As a new homemaker many, many years ago, I came to my new home with a hope chest of sorts. In it were most the items I'd use to set up my first kitchen. Plates, silverware, glasses, a crock pot ($12 and 3 purchase seals from Premium saltines), a set of pots and pans. No linens for beds, nor towels for the bathroom closets. Only items meant to prepare food and serve it. That's a telling thing, I realize. I even had a collection of recipes carefully saved from several magazines.
One of the saved recipes was from Seventeen magazine for Cheese Souffle. I'd read an account in a Peg Bracken article in one of the women's magazines of a dinner she had to prepare on the fly. Her husband had a business meeting with a man whom he'd invited home for dinner. He called her at noon to give her notice and she went into a dead panic. Peg Bracken's whole line was that she 'hated housework' which she wrote a book about with tongue in cheek. Imagine the declared clutz of housework having a dinner guest by the name of James Beard...Well she pulled together a meal at day's end. On her menu was a baked ham and a Cheese Souffle.
To me Cheese Souffle was the epitome of gourmet cooking. Difficult by all accounts, and for a girl raised in rural Middle Georgia, exotic, too. I couldn't wait to try my hand at that recipe and I'd not been married many weeks when I did. Out of my oven came one lovely, perfect cheese souffle. A deep satisfaction filled me as I looked upon it's lovely golden fluffy self.
Recently in reading my vintage magazines I've come across many mentions of cheese souffle. In war years especially it was considered an economical dish. And it is! The older I get the more I realize that many of the recipes I most enjoyed were also the most economical to make.
If you've never attempted a souffle and always felt daunted by the very idea of it, then let me assure you it's really just an exercise in basic cooking methods that you probably already know. It consists of a cheese sauce, beaten egg whites folded into the cheese sauce. The fussiest thing you will do for this dish is to make a collar for your casserole dish if you've no deep casserole. I tore a long length of foil, folded into fourths lengthwise and tied around the top of my dish. I didn't have a round dish, mine was square.
Avoid peeking in the oven if you can but just as with cakes, unless there is a sharply different temperature between your room and the stove and a draft that is blowing directly into the oven when you open, you shouldn't have a fallen souffle. It is true that as it sits and cools it loses volume, so make sure family is seated and waiting at table. If any of your lot drags their feet when you call that dinner is ready treat them as you would the chronically late friend and tell them to come to table extra early.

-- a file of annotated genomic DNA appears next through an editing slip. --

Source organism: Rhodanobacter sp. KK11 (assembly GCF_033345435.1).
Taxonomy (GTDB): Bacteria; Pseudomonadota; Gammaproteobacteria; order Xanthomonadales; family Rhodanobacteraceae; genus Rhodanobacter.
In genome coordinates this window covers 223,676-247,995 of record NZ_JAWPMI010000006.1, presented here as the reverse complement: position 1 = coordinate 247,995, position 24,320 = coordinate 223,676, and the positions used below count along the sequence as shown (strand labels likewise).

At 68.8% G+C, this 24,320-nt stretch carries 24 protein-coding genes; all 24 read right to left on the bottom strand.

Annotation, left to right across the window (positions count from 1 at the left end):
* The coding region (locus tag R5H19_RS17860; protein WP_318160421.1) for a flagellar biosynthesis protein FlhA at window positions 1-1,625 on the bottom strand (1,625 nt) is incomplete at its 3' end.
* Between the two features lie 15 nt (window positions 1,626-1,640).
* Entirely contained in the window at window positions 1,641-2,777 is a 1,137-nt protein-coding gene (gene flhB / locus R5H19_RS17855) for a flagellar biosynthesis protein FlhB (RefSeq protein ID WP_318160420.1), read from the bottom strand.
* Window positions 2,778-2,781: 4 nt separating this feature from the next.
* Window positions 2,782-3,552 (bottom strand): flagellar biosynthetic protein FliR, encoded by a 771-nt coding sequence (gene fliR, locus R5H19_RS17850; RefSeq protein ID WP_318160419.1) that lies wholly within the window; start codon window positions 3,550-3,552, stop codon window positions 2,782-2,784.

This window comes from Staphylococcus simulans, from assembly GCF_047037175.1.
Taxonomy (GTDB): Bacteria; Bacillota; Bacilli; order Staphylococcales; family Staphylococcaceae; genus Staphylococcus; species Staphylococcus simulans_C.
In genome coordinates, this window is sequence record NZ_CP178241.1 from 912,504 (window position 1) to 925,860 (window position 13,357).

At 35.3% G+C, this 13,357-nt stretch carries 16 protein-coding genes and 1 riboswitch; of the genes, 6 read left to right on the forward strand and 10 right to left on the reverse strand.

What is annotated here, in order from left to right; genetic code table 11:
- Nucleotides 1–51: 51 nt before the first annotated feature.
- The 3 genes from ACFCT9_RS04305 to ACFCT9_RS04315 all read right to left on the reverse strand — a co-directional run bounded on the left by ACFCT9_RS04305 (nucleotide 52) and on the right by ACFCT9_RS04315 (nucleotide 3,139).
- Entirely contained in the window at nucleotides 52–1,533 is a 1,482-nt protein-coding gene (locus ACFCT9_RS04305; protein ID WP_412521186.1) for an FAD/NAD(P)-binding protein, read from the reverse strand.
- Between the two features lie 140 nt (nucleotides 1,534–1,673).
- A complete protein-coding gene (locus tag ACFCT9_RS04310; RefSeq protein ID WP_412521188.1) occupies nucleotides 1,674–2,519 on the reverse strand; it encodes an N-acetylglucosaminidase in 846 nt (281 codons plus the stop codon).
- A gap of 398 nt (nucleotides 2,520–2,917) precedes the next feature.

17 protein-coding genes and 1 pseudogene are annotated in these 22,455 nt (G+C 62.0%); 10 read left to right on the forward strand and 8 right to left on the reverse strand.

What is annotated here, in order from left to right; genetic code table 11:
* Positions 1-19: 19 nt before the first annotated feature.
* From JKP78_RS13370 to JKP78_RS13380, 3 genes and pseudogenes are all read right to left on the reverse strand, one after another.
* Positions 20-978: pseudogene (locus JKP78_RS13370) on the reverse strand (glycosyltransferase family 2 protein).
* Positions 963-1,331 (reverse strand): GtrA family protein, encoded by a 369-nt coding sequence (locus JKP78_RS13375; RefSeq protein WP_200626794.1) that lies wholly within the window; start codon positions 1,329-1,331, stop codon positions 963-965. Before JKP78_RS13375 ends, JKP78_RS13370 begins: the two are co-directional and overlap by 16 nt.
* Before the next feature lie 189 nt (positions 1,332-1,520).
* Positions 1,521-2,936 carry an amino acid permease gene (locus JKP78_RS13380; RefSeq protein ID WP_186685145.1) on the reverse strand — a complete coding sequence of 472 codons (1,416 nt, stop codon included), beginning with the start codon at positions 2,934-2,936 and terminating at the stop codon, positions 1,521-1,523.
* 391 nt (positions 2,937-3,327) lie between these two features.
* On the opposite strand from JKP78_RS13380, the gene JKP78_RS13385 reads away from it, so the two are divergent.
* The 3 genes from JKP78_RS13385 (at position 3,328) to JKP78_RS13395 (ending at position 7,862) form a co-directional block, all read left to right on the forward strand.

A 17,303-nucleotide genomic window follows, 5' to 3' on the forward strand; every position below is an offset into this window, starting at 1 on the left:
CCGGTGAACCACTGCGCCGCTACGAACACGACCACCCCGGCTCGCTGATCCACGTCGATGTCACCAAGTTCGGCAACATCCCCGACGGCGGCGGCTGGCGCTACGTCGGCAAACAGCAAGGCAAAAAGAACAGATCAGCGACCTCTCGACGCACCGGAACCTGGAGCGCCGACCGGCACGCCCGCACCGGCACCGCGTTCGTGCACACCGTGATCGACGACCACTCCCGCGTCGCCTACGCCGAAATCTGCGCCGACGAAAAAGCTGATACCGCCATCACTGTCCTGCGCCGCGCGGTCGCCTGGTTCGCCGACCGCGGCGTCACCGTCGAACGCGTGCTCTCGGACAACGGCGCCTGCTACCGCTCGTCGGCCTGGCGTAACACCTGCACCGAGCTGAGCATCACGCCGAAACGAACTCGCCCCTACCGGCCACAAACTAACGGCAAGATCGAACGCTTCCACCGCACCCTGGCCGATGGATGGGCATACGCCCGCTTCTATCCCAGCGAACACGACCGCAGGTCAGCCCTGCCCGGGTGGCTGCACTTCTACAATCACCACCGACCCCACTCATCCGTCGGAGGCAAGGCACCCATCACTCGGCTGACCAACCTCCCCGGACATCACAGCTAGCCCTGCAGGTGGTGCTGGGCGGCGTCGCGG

Cheese souffles are just a lovely thing, truly they are. They can be eaten for breakfast, brunch, lunch, dinner. I'm more inclined to the brunch, lunch, dinner thing myself since they do take a bit of time to prepare and I'm not much on heavy prep at breakfast time. I'd have to get up pretty early and saturate myself with coffee first. But that's just me.
With Easter approaching, I thought I'd share the detail from one of those vintage magazines. I think this was a Good Housekeeping magazine. Below the souffle recipe and instructions you'll find an article from an old Woman's Day about choosing and cooking a ham. Hope you try both these cooking lessons.
Granny taught me to cook hams. To avoid an overly salty taste, remove any of the cured or smoked skin that might be on the meat. The fatty layer is not the source of that saltiness but the brown skin you will sometimes see on most cuts. It's not a hard task but it is an awkward one and messy, just so you know. Most of the hams I bought were halves either butt (more expensive but less bone) or shank (a big bone that is nice for boiling with beans for a thrifty but super tasty soup as a follow-up meal).
There are many ways to glaze a ham. Scoring the fat before you cook and then placing a whole clove in the points of the diamonds formed adds a unique taste to ham that is very pleasing. I generally used the brown sugar glaze for my hams. I sometimes opened a small can of pineapple juice and mixed with the brown sugar and mustard and glazed the ham with that.
I used to reheat slices of ham with a slice of pineapple between them for our family meals. It was a nice way to keep the ham moist as it heated and added a very nice taste to the ham. In my childhood, it wasn't uncommon to be served warmed ham slices with a cherry or raisin sauce.
Hams are far more economical than you might realize. You should manage several meals from even a half portion. Our family of 7, often were served three or four meals and sandwiches at least twice from a shank half. Some of my favorite leftover uses after the main event dinner of ham was the pineapple/ham slice dish I shared above, followed by a crock pot dish of au gratin potatoes with thin bits of ham laid between the potato layers. Another idea is twice baked potatoes with diced ham mixed in with the potato mixture that fills the shells.
A third recipe for leftovers is quite simple: Mix a moist buttermilk cornbread batter. Layer chopped green onions, diced ham and shredded cheese on the bottom of a casserole dish. Top with the cornbread batter and bake until bread is done through. Serve with a mushroom sauce spooned atop.
Mama's favorite use of leftovers was a pot pie, in which ham replaced chicken. It was tasty as well. I sometimes served a pie of broccoli and ham bits in a light lemon sauce, but I lost that recipe in one of my moves, to my regret.
Last of all, if you have a bone in ham, do keep the bone and use to cook with any dried beans of your choice. Black bean, Lima bean or 15 bean soups are all filling and quite nice with the flavoring and bits of meat from your ham bone.